In fact, Colin Meloy is so weird that the only comparison critics seem to agree upon is to another pop music anomaly, Jeff Mangum. In 1998, working under the moniker Neutral Milk Hotel, Mangum released the singular In the Aeroplane Over the Sea and garnered almost unanimous critical praise, only to disappear entirely. The Decemberists share an undeniable sensibility with Mangum, but the comparison has also dogged the band.

"The first review mentioned it [Neutral Milk Hotel], and it sort of spread like wildfire from there," Meloy says. "I also think some people really wanted somebody to come up and take Neutral Milk Hotel's place, because there's been an absence there. It's definitely been an influence, but I think what we do is pretty different ... I'm borrowing as much from Robyn Hitchcock and the Pogues."

And whereas Neutral Milk Hotel slathered lyrics in metaphor and alternate realities -- tales of two-headed boys and the king of carrot flowers -- Meloy's work simply hearkens back a century or two. He sings of dungarees and petticoats, legionnaires and revolutionaries. They are theatrical songs, with a dash of the slap-happy show tune.

"I'm a huge Sondheim fan. Closeted," Meloy admits. "Into the Woods is one of my favorite musicals. I grew up involved with the community theater, and as far as storytelling goes, musical theater is where that is done and done well."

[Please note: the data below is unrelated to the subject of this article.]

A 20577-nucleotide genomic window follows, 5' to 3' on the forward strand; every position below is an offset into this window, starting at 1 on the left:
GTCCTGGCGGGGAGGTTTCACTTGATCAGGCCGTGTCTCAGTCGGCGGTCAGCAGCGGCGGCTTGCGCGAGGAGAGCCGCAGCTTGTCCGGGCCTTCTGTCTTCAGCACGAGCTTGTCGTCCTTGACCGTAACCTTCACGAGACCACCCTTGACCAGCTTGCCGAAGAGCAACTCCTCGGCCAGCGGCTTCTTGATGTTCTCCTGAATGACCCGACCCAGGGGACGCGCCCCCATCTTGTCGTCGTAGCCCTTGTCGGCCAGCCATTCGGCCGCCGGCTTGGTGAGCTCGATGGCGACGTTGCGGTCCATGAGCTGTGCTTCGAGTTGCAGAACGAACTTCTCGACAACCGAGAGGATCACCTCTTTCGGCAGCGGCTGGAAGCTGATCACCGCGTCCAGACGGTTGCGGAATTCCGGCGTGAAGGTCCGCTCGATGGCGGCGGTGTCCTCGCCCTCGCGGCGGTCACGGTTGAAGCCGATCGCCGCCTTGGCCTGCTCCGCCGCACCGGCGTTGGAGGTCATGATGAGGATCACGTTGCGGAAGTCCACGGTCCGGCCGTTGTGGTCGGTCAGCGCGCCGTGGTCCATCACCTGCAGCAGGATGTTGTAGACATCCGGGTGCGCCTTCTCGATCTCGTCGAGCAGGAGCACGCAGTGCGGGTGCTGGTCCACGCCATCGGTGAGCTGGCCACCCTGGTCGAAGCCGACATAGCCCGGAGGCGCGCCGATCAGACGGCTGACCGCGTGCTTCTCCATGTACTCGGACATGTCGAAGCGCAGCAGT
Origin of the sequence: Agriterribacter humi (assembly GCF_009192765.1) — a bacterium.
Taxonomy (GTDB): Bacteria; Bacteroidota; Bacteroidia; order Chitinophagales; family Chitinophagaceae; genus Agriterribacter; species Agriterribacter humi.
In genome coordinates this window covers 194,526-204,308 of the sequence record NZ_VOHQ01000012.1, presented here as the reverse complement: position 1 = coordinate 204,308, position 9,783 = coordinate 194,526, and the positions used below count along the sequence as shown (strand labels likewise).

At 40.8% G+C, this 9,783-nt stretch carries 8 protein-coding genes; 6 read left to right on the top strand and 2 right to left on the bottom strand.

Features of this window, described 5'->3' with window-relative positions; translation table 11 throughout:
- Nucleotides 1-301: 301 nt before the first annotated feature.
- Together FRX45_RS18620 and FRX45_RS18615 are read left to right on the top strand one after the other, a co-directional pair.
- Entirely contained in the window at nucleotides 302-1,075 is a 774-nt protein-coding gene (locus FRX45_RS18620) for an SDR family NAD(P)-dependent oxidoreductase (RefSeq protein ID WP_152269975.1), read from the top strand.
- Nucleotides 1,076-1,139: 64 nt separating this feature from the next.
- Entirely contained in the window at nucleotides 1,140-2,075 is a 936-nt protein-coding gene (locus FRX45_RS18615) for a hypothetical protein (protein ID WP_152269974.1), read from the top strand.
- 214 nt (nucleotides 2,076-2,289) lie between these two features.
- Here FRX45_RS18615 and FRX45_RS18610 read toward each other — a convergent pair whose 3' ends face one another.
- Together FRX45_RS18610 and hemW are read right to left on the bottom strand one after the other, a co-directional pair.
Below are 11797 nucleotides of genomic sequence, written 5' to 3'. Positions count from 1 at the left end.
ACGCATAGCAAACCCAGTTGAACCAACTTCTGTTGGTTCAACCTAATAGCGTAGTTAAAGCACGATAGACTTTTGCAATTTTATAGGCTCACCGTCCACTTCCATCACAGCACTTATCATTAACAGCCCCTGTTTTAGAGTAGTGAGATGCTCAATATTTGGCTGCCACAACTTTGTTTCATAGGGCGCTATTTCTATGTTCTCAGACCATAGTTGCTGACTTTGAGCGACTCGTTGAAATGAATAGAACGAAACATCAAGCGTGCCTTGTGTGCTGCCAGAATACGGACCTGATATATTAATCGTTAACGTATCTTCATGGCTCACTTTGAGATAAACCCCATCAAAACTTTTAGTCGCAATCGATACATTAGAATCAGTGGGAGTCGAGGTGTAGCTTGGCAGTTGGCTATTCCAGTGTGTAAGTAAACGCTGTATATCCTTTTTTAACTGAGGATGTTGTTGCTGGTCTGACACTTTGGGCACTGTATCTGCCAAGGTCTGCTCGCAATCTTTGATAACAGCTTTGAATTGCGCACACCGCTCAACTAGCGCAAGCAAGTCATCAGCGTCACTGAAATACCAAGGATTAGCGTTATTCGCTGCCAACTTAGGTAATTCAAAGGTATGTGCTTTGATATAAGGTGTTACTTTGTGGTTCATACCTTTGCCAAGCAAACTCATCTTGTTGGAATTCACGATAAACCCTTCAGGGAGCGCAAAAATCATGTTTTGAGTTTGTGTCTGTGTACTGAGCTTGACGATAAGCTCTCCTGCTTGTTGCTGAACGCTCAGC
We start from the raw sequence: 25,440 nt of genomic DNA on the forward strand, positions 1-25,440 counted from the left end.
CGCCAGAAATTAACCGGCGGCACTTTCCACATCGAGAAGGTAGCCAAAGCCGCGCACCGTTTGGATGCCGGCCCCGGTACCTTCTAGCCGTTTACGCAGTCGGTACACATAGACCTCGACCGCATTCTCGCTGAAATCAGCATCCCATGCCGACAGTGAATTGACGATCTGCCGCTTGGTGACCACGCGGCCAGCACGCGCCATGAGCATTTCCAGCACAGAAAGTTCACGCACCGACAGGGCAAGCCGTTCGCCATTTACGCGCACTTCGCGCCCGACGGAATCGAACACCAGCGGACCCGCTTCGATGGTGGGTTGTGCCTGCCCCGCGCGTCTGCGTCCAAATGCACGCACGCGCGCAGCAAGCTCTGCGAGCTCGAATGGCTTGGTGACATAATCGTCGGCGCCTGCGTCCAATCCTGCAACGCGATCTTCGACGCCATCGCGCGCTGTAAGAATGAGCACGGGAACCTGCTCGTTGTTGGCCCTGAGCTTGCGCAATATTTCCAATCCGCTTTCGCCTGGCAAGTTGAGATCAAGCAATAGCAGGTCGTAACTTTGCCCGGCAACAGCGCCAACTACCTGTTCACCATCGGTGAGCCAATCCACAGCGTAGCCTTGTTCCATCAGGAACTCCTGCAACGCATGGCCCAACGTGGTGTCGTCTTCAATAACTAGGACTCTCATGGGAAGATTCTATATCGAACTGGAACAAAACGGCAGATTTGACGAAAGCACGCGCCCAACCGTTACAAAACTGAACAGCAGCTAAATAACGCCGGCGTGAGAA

In the epic, seven-minute "I Was Meant for the Stage," Meloy sings of the poor sap who can't forfeit the spotlight: I was meant for applause/I was meant for derision/ Nothing short of faded self has affected my decision.

"That song is totally about me," Meloy says. "I adore playing live."

He doesn't, however, always adore being on the road.

"I have sort of a love-hate relationship with touring. I always feel like it's basically 22 and a half hours of grueling tedium and an hour and a half of excitement."

But Meloy will have to be content with the traveling life. Finally, his world will resemble the ramshackle nomads he champions, all fingernail dirt and glory.

"It's true," he says. "When you're on tour, you feel like a total vagabond."